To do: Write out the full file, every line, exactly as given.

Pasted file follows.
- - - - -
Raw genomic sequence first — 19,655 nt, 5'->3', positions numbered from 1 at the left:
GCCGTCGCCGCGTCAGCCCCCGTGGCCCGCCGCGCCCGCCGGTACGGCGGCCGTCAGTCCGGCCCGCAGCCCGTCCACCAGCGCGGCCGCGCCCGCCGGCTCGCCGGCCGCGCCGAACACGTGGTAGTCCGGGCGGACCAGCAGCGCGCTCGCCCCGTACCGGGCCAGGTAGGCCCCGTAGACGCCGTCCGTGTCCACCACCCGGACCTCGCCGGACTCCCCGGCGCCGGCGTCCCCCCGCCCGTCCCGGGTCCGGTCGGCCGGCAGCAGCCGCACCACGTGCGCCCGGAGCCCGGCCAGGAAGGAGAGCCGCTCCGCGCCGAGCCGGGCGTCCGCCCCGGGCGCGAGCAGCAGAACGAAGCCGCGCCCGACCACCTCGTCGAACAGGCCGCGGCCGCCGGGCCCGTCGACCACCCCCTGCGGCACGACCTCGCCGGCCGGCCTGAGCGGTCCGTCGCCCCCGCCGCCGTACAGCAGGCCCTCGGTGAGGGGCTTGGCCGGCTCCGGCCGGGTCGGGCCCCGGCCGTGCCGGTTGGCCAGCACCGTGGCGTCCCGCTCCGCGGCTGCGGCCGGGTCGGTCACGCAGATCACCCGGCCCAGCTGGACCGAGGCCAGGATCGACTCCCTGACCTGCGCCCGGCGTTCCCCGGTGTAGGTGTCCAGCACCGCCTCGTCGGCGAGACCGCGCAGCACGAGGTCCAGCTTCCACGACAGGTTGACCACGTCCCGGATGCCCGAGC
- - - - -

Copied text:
Raw genomic sequence first — 19,655 nt, 5'->3', positions numbered from 1 at the left:
GCCGTCGCCGCGTCAGCCCCCGTGGCCCGCCGCGCCCGCCGGTACGGCGGCCGTCAGTCCGGCCCGCAGCCCGTCCACCAGCGCGGCCGCGCCCGCCGGCTCGCCGGCCGCGCCGAACACGTGGTAGTCCGGGCGGACCAGCAGCGCGCTCGCCCCGTACCGGGCCAGGTAGGCCCCGTAGACGCCGTCCGTGTCCACCACCCGGACCTCGCCGGACTCCCCGGCGCCGGCGTCCCCCCGCCCGTCCCGGGTCCGGTCGGCCGGCAGCAGCCGCACCACGTGCGCCCGGAGCCCGGCCAGGAAGGAGAGCCGCTCCGCGCCGAGCCGGGCGTCCGCCCCGGGCGCGAGCAGCAGAACGAAGCCGCGCCCGACCACCTCGTCGAACAGGCCGCGGCCGCCGGGCCCGTCGACCACCCCCTGCGGCACGACCTCGCCGGCCGGCCTGAGCGGTCCGTCGCCCCCGCCGCCGTACAGCAGGCCCTCGGTGAGGGGCTTGGCCGGCTCCGGCCGGGTCGGGCCCCGGCCGTGCCGGTTGGCCAGCACCGTGGCGTCCCGCTCCGCGGCTGCGGCCGGGTCGGTCACGCAGATCACCCGGCCCAGCTGGACCGAGGCCAGGATCGACTCCCTGACCTGCGCCCGGCGTTCCCCGGTGTAGGTGTCCAGCACCGCCTCGTCGGCGAGACCGCGCAGCACGAGGTCCAGCTTCCACGACAGGTTGACCACGTCCCGGATGCCCGAGC